20th Television
That makes no sense, you literally brainless dolt.

Unfortunately, this event was slightly overshadowed by another piece of news that day ... the beheading of reporter Steven Sotloff by ISIS.

According to Fox, they sent out the campaign just before the news about Sotloff broke. That doesn't, however, explain why they thought this would be any more appropriate after the execution, weeks earlier, of James Foley, and threats of more beheadings. Dudes, this entire year counts as "bad timing" for "headless" promotions. Just stick to the "horseman" portion of the name from now on, please.

2
DiGiorno Loves Pizza, Misusing Domestic Violence Hashtags

Every once in a while, something comes along that renews our faith in social media as more than just a collection of bad jokes and a thinly veiled excuse for data mining. For example, in the wake of that horrifying video of Ray Rice beating his wife, thousands of victims of domestic violence flocked to Twitter to share their stories using the hashtag #WhyIStayed.

And then, about five minutes later, something else usually comes else along and kills that renewed faith. In this case, it was DiGiorno Pizza chiming in on that somber moment with all the grace and aplomb of the Kool-Aid Man crashing a funeral.

twitter.com/scottatslee
Oh, noooo!

The tweet was quickly deleted, and on the DiGiorno Twitter account they explained that they "did not read what the hashtag was about before posting." As some type of weird penance, they also took it upon themselves to individually respond to every single angry tweet that they received. Considering that this is the Internet (we've already gotten 75 complaints about this article, and we haven't even finished writing it yet), they should be finished by the end of the second Sasha Obama administration.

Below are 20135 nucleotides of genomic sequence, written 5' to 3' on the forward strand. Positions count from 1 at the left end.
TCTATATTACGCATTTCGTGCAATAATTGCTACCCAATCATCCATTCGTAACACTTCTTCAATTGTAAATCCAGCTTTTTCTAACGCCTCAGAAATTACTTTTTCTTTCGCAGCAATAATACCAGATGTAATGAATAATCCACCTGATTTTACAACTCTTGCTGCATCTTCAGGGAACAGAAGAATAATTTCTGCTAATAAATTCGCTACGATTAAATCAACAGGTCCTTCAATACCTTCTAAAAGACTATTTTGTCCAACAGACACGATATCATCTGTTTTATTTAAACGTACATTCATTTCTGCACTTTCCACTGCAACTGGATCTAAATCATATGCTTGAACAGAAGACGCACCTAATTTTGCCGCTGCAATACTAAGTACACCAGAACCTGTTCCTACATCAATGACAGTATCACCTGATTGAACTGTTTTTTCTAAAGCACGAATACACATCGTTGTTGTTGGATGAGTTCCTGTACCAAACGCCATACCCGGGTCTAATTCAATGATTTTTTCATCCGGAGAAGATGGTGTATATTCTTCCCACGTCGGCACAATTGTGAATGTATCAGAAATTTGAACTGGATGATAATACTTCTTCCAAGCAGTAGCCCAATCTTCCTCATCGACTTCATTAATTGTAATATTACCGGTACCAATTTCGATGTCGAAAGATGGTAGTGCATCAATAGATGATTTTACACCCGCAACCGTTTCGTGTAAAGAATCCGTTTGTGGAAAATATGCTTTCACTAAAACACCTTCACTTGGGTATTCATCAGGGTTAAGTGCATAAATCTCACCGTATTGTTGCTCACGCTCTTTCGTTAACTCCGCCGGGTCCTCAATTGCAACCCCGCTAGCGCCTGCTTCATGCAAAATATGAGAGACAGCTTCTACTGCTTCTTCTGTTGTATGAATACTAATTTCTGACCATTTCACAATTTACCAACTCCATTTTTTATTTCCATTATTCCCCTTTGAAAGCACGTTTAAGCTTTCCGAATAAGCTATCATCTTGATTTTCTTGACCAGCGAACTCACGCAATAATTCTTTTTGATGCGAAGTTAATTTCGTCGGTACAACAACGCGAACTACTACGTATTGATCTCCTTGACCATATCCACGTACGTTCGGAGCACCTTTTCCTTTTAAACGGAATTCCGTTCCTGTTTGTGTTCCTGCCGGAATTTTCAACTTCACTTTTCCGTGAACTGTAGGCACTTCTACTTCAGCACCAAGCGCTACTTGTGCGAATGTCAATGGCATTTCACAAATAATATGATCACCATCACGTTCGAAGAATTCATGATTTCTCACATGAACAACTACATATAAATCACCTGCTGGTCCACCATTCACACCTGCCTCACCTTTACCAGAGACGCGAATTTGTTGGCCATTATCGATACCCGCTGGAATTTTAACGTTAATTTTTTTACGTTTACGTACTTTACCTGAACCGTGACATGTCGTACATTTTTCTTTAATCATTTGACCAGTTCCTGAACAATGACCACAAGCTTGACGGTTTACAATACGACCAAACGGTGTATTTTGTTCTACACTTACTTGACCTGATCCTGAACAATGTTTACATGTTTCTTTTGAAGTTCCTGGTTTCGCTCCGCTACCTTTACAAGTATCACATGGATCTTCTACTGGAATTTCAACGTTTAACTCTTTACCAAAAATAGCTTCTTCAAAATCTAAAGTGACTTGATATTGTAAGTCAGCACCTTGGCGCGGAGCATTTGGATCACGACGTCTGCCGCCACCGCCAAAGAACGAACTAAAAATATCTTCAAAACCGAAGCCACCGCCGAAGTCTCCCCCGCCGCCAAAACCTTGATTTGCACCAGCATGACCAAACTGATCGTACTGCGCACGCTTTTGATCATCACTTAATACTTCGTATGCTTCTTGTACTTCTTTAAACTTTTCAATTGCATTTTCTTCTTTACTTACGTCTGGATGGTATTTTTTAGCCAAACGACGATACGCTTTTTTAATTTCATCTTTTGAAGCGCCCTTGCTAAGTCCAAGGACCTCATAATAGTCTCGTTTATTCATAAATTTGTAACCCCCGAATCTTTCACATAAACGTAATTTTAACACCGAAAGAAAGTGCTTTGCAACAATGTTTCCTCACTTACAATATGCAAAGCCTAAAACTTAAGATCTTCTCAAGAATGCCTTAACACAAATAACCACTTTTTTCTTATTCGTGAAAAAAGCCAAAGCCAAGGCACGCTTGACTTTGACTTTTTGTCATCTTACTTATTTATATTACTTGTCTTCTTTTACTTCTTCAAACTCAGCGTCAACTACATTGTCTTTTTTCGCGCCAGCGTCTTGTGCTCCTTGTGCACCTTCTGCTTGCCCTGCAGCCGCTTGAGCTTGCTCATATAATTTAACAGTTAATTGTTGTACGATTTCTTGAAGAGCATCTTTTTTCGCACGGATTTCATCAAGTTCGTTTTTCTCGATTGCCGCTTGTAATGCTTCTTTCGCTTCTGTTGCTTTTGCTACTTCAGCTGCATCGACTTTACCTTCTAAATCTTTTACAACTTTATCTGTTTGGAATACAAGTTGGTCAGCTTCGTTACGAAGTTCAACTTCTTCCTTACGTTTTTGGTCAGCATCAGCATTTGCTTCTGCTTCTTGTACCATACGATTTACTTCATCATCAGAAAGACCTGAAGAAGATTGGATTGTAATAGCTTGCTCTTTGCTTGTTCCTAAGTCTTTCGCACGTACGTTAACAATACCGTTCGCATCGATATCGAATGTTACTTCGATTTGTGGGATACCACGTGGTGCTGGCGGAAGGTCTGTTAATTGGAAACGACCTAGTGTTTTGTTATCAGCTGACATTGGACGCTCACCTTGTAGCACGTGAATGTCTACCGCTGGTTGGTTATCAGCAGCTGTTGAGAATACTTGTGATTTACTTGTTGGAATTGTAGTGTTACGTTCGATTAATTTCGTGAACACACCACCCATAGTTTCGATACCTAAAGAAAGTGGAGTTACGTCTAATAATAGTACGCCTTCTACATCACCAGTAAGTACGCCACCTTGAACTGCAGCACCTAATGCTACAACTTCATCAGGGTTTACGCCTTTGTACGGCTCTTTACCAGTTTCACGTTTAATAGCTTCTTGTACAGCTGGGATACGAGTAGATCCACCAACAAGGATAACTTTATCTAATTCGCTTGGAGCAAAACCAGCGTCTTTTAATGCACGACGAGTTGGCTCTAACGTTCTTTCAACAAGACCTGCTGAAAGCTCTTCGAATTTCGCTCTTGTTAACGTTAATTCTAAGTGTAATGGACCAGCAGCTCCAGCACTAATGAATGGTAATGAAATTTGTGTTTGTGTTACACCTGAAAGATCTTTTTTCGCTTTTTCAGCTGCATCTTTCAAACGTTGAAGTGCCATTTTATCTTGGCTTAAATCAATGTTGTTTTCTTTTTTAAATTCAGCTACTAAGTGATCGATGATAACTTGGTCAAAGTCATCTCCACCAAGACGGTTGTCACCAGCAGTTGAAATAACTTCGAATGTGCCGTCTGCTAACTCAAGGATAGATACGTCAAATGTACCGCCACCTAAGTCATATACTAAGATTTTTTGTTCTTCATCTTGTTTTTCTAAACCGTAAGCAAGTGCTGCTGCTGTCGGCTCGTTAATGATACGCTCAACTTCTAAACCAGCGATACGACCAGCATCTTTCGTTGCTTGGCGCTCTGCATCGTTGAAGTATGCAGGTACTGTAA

1
Michael Bay's Ninja Turtles Re-Creates 9/11 in a Poster

Teenage Mutant Ninja Turtles was pretty terrible, but let's face it: it wasn't as bad as, say, 9/11. Well, someone in the marketing department saw an early cut and clearly disagreed.

Paramount Pictures
The original version had Leo beheading Foot Soldiers on the way down.

Yes, that would be a New York City skyscraper exploding. With (turtle) people jumping out. And the words "September 11" written directly underneath. If you don't know why that's a potentially volatile combination of imagery, congratulations on being 5. The poster was pulled almost immediately after being posted online, although you probably already knew that if you were standing outside and heard the collective "Whaaaaaaaat?" reverberate around the planet.

Sure, this was an Australian poster (Sept. 11 was the release date there), but it was released online worldwide by Paramount's official social media accounts, run by people who presumably know what a 9/11 is. They either failed to look at the thing before uploading it or just assumed the Australian version of the movie was a lot darker and involved time travel.


When he isn't being not-controversial on Twitter, Adam writes about conspiracy theories over at his website.

For more corporate snafus, check out 4 Hilarious Leaked Emails Corporations Don't Want You to See and 4 Problems Companies Accidentally Revealed to the Public.